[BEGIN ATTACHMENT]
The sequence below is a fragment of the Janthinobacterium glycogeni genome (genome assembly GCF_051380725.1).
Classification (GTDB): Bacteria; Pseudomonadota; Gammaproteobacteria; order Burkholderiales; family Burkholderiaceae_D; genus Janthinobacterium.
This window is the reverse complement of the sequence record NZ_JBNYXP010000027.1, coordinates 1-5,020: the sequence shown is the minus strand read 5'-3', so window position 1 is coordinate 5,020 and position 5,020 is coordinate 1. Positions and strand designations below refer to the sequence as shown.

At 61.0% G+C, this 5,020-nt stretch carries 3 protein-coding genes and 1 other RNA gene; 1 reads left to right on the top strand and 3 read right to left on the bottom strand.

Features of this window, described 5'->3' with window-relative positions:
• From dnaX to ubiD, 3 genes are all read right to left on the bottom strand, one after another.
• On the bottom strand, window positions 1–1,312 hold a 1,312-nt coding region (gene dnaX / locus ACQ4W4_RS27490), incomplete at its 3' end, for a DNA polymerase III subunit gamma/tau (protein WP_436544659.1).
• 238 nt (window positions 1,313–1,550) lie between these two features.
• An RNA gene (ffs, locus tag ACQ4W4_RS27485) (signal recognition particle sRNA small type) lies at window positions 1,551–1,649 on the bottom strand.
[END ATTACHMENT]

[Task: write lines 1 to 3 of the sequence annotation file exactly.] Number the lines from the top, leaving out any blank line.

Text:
The sequence below is a fragment of the Janthinobacterium glycogeni genome (genome assembly GCF_051380725.1).
Classification (GTDB): Bacteria; Pseudomonadota; Gammaproteobacteria; order Burkholderiales; family Burkholderiaceae_D; genus Janthinobacterium.
This window is the reverse complement of the sequence record NZ_JBNYXP010000027.1, coordinates 1-5,020: the sequence shown is the minus strand read 5'-3', so window position 1 is coordinate 5,020 and position 5,020 is coordinate 1. Positions and strand designations below refer to the sequence as shown.